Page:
OPINION: The latest Fairfax Media-Ipsos poll shows fewer than two in five Kiwis want to keep the current flag. Just don't replace it with something black, asks Grant Stevenson.
As New Zealanders, we struggle with symbols of national identity. We have an outdated flag, an endangered flightless bird, a national day involving controversy and our national colour is black.
We shun joyful public patriotic flag-waving fervour. The Americans invented it, the Aussies have adopted it, even the Brits dress in quaint hats for Last Night of the Proms.
But we Kiwis are a self-effacing lot, heads down, pecking around in the pitch black.
Even our silver fern turns its face to the forest floor. Often, a country's film industry reflects its cultural identity. Recently this newspaper published the names of Kiwi-made movies readers liked best. The list showed a dark, brooding nation of mayhem, revenge and violence. Once Were Warriors came in at number one. It seems film-making is what really became of the broken hearted. The exception was Goodbye Pork Pie.
At about the same time, the Aussie films were far more joyful. Crocodile Dundee; Priscilla, Queen of the Desert; The Dish; The Castle - these are quintessentially Australian films - and guess what; they actually show people enjoying their unique identity. They were fun.
I notice the Aussies truly rejoice in Anzac Day too. After paying their important respects in the morning, they socially celebrate their hard-won freedom later in the day.
Even the Aussie anthem lyrics kick off sports matches on a positive note:
''Australians all let us rejoice, for we are young and free.'' It unashamedly proclaims, albeit in somewhat twee language, their ''land abounds in nature's gifts of beauty rich and rare''.
Advance Australia Fair may sound like support for their former White Australia policy, but at least their anthem is a voice of joyful aspiration.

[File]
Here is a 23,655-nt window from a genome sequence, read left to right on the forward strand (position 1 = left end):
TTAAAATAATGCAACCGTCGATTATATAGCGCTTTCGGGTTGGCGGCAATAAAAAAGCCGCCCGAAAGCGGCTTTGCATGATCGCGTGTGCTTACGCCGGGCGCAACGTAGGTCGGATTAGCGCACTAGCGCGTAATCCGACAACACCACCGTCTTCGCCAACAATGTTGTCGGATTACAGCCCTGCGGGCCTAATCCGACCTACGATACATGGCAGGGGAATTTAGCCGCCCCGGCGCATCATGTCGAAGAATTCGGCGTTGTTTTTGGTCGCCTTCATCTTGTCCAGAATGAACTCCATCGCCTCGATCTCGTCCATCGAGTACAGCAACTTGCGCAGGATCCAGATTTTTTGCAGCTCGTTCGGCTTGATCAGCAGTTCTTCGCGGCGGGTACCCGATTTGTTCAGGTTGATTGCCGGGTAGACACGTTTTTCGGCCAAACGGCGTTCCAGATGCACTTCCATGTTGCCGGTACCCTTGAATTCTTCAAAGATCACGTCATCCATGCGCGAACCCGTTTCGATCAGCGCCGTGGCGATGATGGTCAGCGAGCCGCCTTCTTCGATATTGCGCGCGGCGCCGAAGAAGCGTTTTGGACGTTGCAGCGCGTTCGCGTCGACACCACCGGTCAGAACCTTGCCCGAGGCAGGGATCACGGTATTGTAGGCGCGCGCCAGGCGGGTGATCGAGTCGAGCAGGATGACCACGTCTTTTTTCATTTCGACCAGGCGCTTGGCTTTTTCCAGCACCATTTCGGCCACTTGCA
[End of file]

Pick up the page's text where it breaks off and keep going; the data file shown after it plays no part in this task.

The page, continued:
In contrast, God has to defend New Zealand from the shafts of strife and war. Don't read the later verses, it gets more depressing. God also has to defend us from dissension, envy, hate, corruption, dishonour and shame. All very worthy, but hardly joyful. If the black flag Prime Minister John Key has run up the flagpole for debate is adopted, we should fly it at half-mast.
Black flags adorning any public space for a national celebration would show a country in mourning.
Some years ago it was suggested our Olympic athletes' singlets should change from black. That sparked a furore, proving black is embedded in our national psyche as the colour of our sporting excellence.
Yes, our black uniform upholds a long and proud tradition, but we are proud of the All Whites too, and marching into the arena under a matching white flag is hardly the way to begin ferocious combat. We don't need to match sports uniform with flag.Making the flag black just to align with their uniforms shows a lack of courage to address the bigger issue. We need to confront the darker side we have identified with for too long.
The colour black comes with inescapable baggage.
Traditional funeral services use black to dampen mood, suppress celebration and take death (and life) seriously. More recently, funerals are moving more from mourning a death to celebrating a life, and colour is being introduced. Black balloons won't brighten your child's birthday party. That takes colour too.
Yes the black tradition must continue on the sports field. But our national anthem needs to shed its misery and inspire a more positive future, and colour needs to elbow its way into our debate on the flag.
We live in a vibrant green land set in a vivid blue/green ocean under a clear blue sky.Surely that is something a flag designer can work with.
- Grant Stevenson specialises in strategy, facilitation and communications in Wellington.
- The Dominion Post
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